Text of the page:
Hi coalstoves, I didn't hear anything in the plans you had for measuring the draft. As Greg stated you need a barometric damper before the chimney, the hand adjustable type that you currently have installed will cause the static pressure in the stove to become positive and should not be used on a stoker stove in my opinion. Not enough draft inside the stove itself means that the hot gases will be pushed through the hopper, thus putting CO in the house.
Based on my experience with the Harman Mag Stokers you will need to install a barometric damper within three feet of the stove and also use a draft gauge to measure the draft in the stove pipe and the stove itself. Per the manual you will need a minimum .04 in the stove and .02 in the stove pipe. The little plate over the intake on the combustion blower is used to adjust the draft in the stove.
On the subject of efficiency, I found that setting the timer up to run the stove more like a hand stoker worked great for keeping the fire at a minimum burn without using the Tstat. I set the stoker stroke for maximum dots and ran the stoker motor for 2 minutes on and 15 minutes off, with the distribution fan off delay set for max so it never shut off. I also plugged the combustion fan into the power outlet near the stove and let it run all the time. Set up like that the stove could run for 4 to 6 days on one hopper of coal and it kept my 800 sq ft poorly insulated garage at 55 to 65* during 30* outside temps. When it got colder outside I would just increase the on time to up to 5 minutes and leave everything else the same. I found that using the Tstat requires some patience to get it set up right, the manual has some good pointers on how to do this.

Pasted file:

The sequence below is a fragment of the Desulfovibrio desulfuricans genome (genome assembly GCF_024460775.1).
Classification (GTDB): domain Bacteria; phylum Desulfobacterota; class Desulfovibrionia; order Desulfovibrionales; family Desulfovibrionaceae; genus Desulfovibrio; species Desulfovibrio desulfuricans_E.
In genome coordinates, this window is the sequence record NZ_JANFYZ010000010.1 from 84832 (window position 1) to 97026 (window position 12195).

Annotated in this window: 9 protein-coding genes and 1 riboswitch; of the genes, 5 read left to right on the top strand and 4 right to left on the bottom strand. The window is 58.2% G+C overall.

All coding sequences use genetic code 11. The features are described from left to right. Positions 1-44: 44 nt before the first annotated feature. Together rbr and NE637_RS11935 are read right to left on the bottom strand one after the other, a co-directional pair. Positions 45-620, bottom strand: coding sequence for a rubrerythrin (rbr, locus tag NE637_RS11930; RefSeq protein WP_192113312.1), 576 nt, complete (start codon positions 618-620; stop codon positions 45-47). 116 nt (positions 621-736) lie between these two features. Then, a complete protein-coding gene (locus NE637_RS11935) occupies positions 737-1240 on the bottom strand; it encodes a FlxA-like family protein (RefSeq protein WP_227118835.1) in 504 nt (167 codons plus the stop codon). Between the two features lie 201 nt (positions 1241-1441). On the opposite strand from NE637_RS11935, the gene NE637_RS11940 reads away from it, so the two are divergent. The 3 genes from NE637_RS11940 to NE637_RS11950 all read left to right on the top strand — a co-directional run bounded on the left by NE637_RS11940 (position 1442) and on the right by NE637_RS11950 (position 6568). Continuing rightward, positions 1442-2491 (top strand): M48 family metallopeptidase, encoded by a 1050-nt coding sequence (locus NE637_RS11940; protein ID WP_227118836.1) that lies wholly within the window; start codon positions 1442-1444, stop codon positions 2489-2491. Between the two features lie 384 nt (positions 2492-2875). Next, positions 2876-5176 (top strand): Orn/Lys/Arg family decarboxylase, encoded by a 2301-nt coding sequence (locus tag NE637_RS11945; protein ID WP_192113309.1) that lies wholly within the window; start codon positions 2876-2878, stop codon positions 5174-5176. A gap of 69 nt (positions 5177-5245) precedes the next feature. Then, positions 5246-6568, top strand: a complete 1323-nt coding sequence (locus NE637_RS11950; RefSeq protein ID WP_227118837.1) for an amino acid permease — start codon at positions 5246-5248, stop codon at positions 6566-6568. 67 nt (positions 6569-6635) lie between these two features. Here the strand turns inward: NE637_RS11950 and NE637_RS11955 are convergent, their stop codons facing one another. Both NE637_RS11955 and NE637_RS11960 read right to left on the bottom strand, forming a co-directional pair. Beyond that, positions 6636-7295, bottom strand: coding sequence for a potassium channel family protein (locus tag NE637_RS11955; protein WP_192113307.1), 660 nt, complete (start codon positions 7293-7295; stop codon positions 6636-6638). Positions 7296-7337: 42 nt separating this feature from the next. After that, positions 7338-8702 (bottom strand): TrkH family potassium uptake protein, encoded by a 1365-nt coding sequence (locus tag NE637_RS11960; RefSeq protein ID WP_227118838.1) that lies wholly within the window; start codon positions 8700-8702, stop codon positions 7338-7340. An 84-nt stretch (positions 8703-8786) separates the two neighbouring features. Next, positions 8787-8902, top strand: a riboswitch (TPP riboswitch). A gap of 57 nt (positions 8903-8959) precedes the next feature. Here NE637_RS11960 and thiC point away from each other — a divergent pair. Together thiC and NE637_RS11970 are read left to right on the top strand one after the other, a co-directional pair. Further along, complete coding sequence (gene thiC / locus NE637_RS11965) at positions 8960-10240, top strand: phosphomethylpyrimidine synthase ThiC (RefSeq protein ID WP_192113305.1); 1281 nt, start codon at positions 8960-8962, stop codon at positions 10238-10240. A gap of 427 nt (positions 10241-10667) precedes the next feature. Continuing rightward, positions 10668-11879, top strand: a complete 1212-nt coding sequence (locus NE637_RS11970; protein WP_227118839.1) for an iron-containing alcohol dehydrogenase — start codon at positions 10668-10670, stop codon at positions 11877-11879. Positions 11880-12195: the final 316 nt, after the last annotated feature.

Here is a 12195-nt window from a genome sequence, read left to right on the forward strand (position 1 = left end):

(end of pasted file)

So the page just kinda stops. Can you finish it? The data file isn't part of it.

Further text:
I am getting ready to try out the Coaltrol on my Harman that I am selling so I will let you know how it works out. I already use one on the Alaska I have in the house and it has performed flawlessly all last year. It keeps the house to within 1* of the set point.
Sorry for the long post, hope this helps.